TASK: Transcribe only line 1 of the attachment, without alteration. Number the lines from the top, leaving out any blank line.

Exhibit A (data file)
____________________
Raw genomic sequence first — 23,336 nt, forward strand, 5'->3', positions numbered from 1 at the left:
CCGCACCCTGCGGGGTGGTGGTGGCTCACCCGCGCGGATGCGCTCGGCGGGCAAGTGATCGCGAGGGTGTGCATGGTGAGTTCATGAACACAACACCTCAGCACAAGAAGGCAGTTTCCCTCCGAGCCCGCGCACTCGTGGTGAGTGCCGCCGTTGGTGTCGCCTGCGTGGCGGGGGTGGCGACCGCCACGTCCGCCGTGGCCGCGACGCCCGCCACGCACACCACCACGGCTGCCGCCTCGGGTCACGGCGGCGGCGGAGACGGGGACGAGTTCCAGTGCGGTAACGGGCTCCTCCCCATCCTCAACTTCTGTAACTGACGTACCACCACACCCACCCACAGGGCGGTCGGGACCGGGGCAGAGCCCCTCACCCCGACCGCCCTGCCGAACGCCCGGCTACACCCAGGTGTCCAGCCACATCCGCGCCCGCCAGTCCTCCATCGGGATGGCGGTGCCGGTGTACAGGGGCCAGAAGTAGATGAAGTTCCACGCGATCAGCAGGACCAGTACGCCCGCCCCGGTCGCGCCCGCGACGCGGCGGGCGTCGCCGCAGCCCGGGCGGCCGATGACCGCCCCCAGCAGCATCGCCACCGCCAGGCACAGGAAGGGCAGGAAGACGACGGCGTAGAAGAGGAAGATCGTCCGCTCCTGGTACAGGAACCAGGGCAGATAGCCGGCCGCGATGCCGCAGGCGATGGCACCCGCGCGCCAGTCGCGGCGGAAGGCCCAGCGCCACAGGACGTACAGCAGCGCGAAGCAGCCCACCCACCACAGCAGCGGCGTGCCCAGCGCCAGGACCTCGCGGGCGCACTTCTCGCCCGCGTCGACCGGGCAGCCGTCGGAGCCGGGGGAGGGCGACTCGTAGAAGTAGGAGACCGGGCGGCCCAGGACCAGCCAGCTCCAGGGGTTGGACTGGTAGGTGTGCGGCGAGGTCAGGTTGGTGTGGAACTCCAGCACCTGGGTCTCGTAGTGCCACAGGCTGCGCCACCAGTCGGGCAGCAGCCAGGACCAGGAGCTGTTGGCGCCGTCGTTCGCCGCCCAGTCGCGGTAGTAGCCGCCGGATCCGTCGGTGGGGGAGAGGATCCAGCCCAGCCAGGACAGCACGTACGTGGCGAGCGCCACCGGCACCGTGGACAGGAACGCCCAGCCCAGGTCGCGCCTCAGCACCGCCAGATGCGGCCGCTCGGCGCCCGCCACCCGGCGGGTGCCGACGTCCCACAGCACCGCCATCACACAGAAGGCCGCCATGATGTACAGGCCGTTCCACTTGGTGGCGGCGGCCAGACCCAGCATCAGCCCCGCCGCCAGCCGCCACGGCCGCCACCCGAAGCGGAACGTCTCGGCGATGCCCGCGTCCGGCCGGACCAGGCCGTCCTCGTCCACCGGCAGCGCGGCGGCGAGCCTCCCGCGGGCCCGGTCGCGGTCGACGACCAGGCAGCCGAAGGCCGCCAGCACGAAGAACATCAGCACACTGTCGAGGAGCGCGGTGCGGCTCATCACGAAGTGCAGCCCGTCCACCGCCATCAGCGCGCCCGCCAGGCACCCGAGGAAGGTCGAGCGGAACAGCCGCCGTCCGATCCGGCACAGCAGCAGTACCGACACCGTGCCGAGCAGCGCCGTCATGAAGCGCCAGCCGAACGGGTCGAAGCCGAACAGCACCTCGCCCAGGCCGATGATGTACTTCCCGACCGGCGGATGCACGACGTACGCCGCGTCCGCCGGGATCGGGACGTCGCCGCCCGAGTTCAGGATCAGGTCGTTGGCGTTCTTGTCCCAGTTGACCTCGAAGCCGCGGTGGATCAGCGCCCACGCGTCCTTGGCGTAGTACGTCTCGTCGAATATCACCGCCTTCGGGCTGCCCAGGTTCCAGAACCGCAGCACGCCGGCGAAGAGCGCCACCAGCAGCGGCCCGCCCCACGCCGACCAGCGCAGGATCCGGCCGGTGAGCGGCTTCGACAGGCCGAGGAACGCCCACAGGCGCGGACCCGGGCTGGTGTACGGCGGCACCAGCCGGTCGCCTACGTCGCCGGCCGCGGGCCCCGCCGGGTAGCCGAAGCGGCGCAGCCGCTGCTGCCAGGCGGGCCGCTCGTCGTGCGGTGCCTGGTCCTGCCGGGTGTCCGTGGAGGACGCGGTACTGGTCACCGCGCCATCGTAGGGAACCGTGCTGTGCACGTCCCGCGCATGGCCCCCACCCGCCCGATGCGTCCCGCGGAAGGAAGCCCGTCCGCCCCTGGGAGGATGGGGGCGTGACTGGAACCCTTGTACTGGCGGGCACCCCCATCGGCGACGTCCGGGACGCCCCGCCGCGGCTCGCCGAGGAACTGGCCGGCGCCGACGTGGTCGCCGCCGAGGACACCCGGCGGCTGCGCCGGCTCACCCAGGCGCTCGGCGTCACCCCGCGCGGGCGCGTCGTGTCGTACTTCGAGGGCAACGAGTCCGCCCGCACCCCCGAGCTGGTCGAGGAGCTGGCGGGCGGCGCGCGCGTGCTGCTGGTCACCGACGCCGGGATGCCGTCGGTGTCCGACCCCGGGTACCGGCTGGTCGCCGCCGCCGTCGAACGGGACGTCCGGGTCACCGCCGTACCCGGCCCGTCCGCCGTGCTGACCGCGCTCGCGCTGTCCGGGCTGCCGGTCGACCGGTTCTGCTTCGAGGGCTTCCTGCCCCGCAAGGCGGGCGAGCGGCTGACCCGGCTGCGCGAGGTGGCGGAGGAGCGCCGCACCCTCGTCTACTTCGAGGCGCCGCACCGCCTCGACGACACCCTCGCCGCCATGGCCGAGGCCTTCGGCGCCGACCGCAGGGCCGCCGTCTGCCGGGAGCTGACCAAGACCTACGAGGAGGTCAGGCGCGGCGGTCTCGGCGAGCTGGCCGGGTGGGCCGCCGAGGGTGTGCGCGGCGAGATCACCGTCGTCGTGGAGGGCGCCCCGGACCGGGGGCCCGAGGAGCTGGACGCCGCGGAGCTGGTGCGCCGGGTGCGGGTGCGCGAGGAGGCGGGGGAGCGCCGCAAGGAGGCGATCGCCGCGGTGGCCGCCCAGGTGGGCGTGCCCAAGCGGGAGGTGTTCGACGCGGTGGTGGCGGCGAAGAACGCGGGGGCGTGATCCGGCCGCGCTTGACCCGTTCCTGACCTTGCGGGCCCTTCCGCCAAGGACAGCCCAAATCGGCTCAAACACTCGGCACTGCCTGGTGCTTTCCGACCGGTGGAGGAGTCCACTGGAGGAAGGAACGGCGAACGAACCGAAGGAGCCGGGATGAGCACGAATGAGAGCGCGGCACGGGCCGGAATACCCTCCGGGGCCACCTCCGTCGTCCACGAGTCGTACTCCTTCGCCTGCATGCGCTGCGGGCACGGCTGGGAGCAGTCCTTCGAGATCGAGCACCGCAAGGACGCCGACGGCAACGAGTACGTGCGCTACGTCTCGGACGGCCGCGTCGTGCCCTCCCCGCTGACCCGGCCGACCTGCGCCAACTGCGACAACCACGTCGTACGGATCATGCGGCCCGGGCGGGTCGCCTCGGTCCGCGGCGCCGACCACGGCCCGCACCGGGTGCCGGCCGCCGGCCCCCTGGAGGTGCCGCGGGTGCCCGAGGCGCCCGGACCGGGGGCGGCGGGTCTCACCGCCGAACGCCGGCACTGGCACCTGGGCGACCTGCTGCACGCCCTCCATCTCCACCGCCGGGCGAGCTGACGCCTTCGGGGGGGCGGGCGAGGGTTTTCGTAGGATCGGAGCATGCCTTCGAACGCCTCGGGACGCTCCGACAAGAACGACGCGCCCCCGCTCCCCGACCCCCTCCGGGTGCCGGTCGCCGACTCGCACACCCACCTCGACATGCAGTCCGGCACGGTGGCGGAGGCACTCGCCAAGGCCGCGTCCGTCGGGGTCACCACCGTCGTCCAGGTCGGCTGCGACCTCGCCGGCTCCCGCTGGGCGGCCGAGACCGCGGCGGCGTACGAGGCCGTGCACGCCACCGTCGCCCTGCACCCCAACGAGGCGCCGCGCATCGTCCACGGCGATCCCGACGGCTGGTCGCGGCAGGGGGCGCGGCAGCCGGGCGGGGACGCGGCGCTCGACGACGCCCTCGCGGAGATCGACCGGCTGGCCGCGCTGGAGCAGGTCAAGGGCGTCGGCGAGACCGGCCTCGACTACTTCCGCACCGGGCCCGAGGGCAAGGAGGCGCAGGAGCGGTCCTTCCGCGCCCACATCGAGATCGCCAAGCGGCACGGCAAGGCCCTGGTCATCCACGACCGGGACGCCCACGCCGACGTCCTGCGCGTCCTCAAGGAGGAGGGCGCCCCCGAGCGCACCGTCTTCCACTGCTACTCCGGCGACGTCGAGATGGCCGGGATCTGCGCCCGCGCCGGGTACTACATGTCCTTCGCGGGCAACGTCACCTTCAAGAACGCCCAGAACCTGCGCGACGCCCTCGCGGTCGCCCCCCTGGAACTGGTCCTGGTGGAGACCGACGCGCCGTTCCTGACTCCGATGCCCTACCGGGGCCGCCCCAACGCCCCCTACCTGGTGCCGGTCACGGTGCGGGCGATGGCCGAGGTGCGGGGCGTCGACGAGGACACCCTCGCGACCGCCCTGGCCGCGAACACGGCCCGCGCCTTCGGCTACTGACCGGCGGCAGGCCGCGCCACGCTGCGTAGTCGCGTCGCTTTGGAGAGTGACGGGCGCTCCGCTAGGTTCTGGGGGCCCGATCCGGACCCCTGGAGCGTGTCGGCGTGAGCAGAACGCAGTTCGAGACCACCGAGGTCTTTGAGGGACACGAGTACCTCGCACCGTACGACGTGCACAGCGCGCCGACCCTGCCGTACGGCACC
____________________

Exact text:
Raw genomic sequence first — 23,336 nt, forward strand, 5'->3', positions numbered from 1 at the left: